Of course, Lamar wouldn’t have arrived at this point if he wasn’t a stellar live performer, and he brought the same kind of energy and execution in Austin that he brought during his run as one of the top festival stars of last summer. He did most of those shows with a band, but on Wednesday night he was backed only by a DJ, and the narrowing of the sound made his material feel more claustrophobic in some ways. He benefits from that kind of intensity though: READ FULL STORY
The annual South By Southwest festival/conference/conventio-con is underway, with the music getting started in earnest on Tuesday and rolling headlong through Saturday night.
This year’s event has its share of big name visitors: Lady Gaga will be delivering the keynote address and performing, and the likes of Coldplay, Kendrick Lamar, Soundgarden, and Pitbull will be headlining a series of shows as part of the iTunes Festival.
But SXSW was originally designed as a showcase for new music, a place where baby bands could get their first big taste of exposure and where those artists who were about to break finally actually broke. EW will be on the ground covering acts both big and small, including these 20 on-the-cusp artists we’re going out of our way to check out.
Temples: Throwback psychedelia is hard to do, but this British quartet blends just the right amount of crushing beauty and off-kilter left turns.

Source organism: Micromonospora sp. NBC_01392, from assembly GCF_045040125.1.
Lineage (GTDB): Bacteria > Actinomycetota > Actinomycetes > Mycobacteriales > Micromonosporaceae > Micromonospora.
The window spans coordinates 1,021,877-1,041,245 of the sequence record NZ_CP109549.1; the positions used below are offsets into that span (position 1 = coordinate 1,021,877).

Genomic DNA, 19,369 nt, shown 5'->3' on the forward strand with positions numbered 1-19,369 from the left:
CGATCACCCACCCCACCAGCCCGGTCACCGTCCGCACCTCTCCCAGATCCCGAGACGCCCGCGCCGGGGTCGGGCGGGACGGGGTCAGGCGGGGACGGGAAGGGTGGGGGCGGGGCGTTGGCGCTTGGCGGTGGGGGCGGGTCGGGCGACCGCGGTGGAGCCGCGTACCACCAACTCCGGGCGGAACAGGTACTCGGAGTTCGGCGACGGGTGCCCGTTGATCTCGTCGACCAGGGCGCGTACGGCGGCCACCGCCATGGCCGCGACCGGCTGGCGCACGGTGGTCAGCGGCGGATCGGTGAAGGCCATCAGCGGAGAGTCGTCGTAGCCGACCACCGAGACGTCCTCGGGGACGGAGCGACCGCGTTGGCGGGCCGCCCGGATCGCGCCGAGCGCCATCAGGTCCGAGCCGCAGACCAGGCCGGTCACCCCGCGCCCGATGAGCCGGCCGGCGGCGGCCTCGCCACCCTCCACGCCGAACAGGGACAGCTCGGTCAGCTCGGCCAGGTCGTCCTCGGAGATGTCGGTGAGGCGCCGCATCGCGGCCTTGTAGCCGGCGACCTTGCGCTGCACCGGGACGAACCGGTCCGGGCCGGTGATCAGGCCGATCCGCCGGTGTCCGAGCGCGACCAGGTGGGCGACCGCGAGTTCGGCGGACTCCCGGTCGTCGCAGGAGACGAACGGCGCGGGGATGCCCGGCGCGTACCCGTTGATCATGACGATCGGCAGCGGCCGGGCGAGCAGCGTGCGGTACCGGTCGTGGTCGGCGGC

Angel Olsen: In the grand tradition of PJ Harvey, Olsen marries muscular guitar with her delicate warble for blow-away blasts of folk-rock and power blues.
Perfect Pussy: Despite their censor-baiting name (and what honestly seems like a pretty standard-issue fuzz-punk sound), there’s a lot of buzz on this Syracuse foursome.
Sleepy Kitty: For fans of Sleigh Bells — but sub in post-grunge jangle for noisecore.
Cloud Nothings: Noisy Cleveland-based anarchists nearly made it big with their exceptional 2012 album Attack on Memory. Could the bigger, badder, forthcoming Here and Nowhere Else put them over the top?
Vertical Scratchers: Ultra-fuzzy indie jangle care of a pair of blissed out Californians.
SKATERS: Four New Yorkers who split the difference between driving punk surges and carefully-curated sonic tapestries, all wrapped in a whatever-man sneer.
ScHoolboy Q: Sure, he topped the charts with his latest album OxyMoron, but the top lieutenant in Kendrick Lamar’s army is ready to take the next step into household name-ness.
Chet Faker: The Australian’s downtempo bedroom R&B that would swerve dangerously into the cheese lane were it not for bearded mastermind Nick Murphy’s convincingly syrupy baritone.
You Blew It!: Don’t look now, but an emo revival is about to kick into gear, and this Orlando-based combo are the finest purveyors of the new pollution.
Oh Honey: Nothing but positive jams for this strummy, soulful Brooklyn duo. Like Matt & Kim with better production values.